Three months after he was shot in his native Dominican Republic, Boston Red Sox legend David Ortiz says his life is forever changed.
In his first interview with an English language publication, Ortiz tells the Boston Globe that he almost died.
“People need to understand, this isn’t a movie where you get shot in the street and you’re back two minutes later,’’ the slugger said in a wide-ranging interview at Fenway Park. “No, I got shot and almost died. I only have one life to live. I can’t just go to the pharmacy and buy another one.’’
Ortiz says he was drinking with about eight of his friends on an outdoor patio at the Dial Bar and Lounge in Santo Domingo on June 9 when a gunman fired a single bullet from close range into his back.
Everyone scattered when the shot rang out, leaving Ortiz critically injured on the floor, he said. The 43-year-old says an "angel came out of nowhere," a bar patron named Eliezer Salvador, and he helped Ortiz into his Rolls-Royce and rushed him to a private clinic.
Ortiz recalls that he was alert enough to know he had been shot but says he didn't understand much else about his condition at the time, telling the Globe that he didn't want to look at his wound.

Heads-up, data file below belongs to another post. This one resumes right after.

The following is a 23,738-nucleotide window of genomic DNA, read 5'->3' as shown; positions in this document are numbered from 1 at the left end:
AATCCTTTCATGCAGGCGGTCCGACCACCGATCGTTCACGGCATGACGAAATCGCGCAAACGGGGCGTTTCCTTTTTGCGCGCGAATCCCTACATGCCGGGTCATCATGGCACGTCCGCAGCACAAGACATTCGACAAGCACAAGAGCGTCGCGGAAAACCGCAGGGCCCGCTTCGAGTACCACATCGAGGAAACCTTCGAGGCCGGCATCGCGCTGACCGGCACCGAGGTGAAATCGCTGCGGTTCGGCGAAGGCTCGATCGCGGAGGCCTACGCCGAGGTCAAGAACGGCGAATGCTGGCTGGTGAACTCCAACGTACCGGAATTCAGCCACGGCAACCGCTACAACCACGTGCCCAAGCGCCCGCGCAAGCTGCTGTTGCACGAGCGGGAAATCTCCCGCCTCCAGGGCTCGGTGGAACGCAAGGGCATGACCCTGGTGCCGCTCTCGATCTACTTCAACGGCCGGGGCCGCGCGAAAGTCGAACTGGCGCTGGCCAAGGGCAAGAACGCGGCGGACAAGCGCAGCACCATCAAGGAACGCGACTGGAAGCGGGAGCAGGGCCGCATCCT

As the retired slugger was taken into his first surgery, Ortiz says he told the medical staff, "Please don't let me die. I have four children. I want to be with them."
Surgeons removed his gallbladder and operated on his badly damaged intestines and liver. Shortly after, the Red Sox arranged for Ortiz to be transported to Massachusetts General Hospital.
Before his flight to Boston, Ortiz says he remembers being questioned at his bedside by Dominican Attorney General Jean Alain Rodriguez but remembers little else about the day after the shooting.
Ortiz spokesman Joe Baerlein says that was his only interview with a law enforcement official about the ambush.
Once at Mass. General, Ortiz was operated on for a second time. Trauma surgeon Dr. David King told Ortiz they needed to assess the internal damage and the quality of his first surgery in the DR.
“They did a hell of a job, all good,’’ Ortiz quoted King as saying afterward about the Dominican surgical team.
Despite successful surgeries, his recovery was slow. Then, three weeks after his second surgery, Ortiz contracted a life-threatening bacterial infection.
“It was very dangerous,’’ Ortiz said of his condition. “I got to the point that I started losing hope.’’
Ortiz says he grew more despondent when he was informed he urgently needed a third surgery.
He recalled some of his darkest days after his last surgery and how he could swallow nothing but melted ice chips for seven weeks — except for a small cup of Jell-O and some fruit that he threw up.
Tubes and intravenous lines provided his only nourishment, and he recalls that his mouth was so parched that it physically ached.